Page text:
‘They need to have their day in court’ Kahkewistahaw Chief calls for action following Kamloops discovery

June 9, 2021, 8:52 am
Spencer Kemp, Local Journalism Initiative Reporter


Kahkewistahaw Chief Evan Taypotat
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Following the discovery of the remains of 215 Indigenous youth in unmarked graves at a Kamloops, B.C. residential school, Indigenous communities across Canada are calling for action from the federal government.

Chief Evan Taypotat of the Kahkewistahaw First Nation says the discovery that made national headlines has brought renewed awareness to the horrors of residential schools.

“First and foremost the impact has put residential schools back in the spotlight. Sometimes we as Canadians forget that an atrocity has happened and certainly for us we never really want to recognize it but we have to admit and understand what happened at those schools. So I think that putting it back in the spotlight is a good thing. But the second part, the negative part, is it opened up a lot of old wounds for our people that attended those schools. Many of our people have attended various residential schools and underwent much mental, physical, and sexual abuse. So for them, the healing process has restarted and it’s very sad what was found in Kamloops,” Taypotat said.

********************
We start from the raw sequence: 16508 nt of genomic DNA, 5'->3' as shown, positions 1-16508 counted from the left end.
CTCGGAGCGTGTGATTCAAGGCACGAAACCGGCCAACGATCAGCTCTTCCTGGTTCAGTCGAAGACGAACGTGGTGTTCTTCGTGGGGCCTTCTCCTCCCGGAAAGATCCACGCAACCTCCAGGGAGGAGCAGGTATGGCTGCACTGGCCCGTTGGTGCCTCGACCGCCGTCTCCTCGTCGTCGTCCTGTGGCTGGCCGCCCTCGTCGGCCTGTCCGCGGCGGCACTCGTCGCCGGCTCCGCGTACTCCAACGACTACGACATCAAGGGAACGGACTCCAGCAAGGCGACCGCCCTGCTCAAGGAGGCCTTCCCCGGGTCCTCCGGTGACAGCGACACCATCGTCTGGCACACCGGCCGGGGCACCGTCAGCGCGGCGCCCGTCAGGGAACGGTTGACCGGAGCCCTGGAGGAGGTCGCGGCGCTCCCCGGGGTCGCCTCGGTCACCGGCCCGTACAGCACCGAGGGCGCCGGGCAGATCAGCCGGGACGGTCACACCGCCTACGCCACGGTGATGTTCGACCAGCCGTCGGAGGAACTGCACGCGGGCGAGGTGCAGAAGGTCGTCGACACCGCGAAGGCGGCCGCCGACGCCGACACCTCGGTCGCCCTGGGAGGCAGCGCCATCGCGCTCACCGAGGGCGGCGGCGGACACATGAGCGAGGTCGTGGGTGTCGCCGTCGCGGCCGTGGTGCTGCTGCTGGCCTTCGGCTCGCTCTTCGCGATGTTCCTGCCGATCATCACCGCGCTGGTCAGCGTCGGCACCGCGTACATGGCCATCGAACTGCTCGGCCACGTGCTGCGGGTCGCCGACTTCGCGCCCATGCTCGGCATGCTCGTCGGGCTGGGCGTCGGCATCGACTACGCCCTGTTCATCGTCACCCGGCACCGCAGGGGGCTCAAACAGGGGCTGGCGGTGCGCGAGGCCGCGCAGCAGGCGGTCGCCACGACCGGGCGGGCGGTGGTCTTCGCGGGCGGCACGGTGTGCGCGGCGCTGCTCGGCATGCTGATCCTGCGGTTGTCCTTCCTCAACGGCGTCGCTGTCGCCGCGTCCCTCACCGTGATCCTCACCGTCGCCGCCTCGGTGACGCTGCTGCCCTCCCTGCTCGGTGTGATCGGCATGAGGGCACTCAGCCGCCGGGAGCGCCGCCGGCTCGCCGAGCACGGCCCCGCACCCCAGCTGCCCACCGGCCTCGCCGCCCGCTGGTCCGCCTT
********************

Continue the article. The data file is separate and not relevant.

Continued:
Upon hearing the news, Taypotat says made an announcement on social media asking for prayers.

“We sent a message out on social media letting everyone know to pray and think good thoughts. For us, holding an event is a good thing but it also would open up those old wounds. So we kept it to social media and didn’t do anything physical with Covid-19. We’re still being cautious, but we’re asking our people to pray for those young kids.”

He says that social media has provided a way for many survivors to share their stories, noting that many of the stories have happened to the Kahkewistahaw First Nation.

“Physical, sexual, mental hardships happened here. A lot of the stories you see on social media happened to them too. For us, it’s been a discovery that has opened a lot of old wounds, especially with the worldwide attention it has gathered,” said Taypotat.

Taypotat says that action is needed and calls for those who operated residential schools and those who committed abuse to be taken through the judicial system.

“It’s important to understand that we convict people for doing crimes like killing children or sexually assaulting minors. This should be no different. People that ran those schools, the priests, the nuns, the administration, many of them are likely still alive and I very well know they did society wrong, they did Indigenous people and children wrong and I think they need to have their day in court. If it was any other group that did that, Canada would put them in court. We have to right that wrong, and in Canada, we do that through the judicial system and I would expect nothing less than that to happen.”

As efforts are made to investigate residential schools across Canada, Taypotat says it will cause pain for the First Nations but also provide opportunities to heal.

“This is the tip of the iceberg, there will be other mass graves found in Canada and there will be more hurt to come, but we as First Nations people have to turn this into a positive as best we can. We’re going to heal, but along the way, we’re going to cry. Hopefully in time we can right this wrong and move Canada forward in a positive way,” said Taypotat.


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